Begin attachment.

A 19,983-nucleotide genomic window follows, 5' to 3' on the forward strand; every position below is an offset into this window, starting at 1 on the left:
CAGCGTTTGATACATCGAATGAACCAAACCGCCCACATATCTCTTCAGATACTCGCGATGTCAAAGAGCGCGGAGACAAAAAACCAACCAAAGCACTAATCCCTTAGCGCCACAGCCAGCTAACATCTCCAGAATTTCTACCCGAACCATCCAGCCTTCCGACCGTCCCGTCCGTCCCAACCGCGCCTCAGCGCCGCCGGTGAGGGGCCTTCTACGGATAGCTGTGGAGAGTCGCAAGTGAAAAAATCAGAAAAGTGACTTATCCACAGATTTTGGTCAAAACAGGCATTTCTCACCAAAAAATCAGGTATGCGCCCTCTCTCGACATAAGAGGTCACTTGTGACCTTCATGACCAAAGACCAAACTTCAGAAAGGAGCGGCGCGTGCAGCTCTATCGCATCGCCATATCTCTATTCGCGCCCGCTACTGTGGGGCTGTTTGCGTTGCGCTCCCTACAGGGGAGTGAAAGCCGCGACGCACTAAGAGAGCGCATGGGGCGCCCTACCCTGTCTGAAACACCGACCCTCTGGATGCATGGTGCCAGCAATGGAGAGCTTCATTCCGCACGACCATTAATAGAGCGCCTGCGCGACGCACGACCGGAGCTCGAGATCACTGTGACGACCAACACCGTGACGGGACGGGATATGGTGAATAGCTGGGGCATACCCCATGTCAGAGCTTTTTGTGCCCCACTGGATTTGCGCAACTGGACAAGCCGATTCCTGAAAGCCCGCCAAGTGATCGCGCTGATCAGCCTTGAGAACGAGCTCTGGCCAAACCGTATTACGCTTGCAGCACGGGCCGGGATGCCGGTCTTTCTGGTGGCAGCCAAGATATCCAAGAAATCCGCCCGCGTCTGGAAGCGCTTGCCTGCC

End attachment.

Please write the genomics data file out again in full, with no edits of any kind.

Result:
A 19,983-nucleotide genomic window follows, 5' to 3' on the forward strand; every position below is an offset into this window, starting at 1 on the left:
CAGCGTTTGATACATCGAATGAACCAAACCGCCCACATATCTCTTCAGATACTCGCGATGTCAAAGAGCGCGGAGACAAAAAACCAACCAAAGCACTAATCCCTTAGCGCCACAGCCAGCTAACATCTCCAGAATTTCTACCCGAACCATCCAGCCTTCCGACCGTCCCGTCCGTCCCAACCGCGCCTCAGCGCCGCCGGTGAGGGGCCTTCTACGGATAGCTGTGGAGAGTCGCAAGTGAAAAAATCAGAAAAGTGACTTATCCACAGATTTTGGTCAAAACAGGCATTTCTCACCAAAAAATCAGGTATGCGCCCTCTCTCGACATAAGAGGTCACTTGTGACCTTCATGACCAAAGACCAAACTTCAGAAAGGAGCGGCGCGTGCAGCTCTATCGCATCGCCATATCTCTATTCGCGCCCGCTACTGTGGGGCTGTTTGCGTTGCGCTCCCTACAGGGGAGTGAAAGCCGCGACGCACTAAGAGAGCGCATGGGGCGCCCTACCCTGTCTGAAACACCGACCCTCTGGATGCATGGTGCCAGCAATGGAGAGCTTCATTCCGCACGACCATTAATAGAGCGCCTGCGCGACGCACGACCGGAGCTCGAGATCACTGTGACGACCAACACCGTGACGGGACGGGATATGGTGAATAGCTGGGGCATACCCCATGTCAGAGCTTTTTGTGCCCCACTGGATTTGCGCAACTGGACAAGCCGATTCCTGAAAGCCCGCCAAGTGATCGCGCTGATCAGCCTTGAGAACGAGCTCTGGCCAAACCGTATTACGCTTGCAGCACGGGCCGGGATGCCGGTCTTTCTGGTGGCAGCCAAGATATCCAAGAAATCCGCCCGCGTCTGGAAGCGCTTGCCTGCC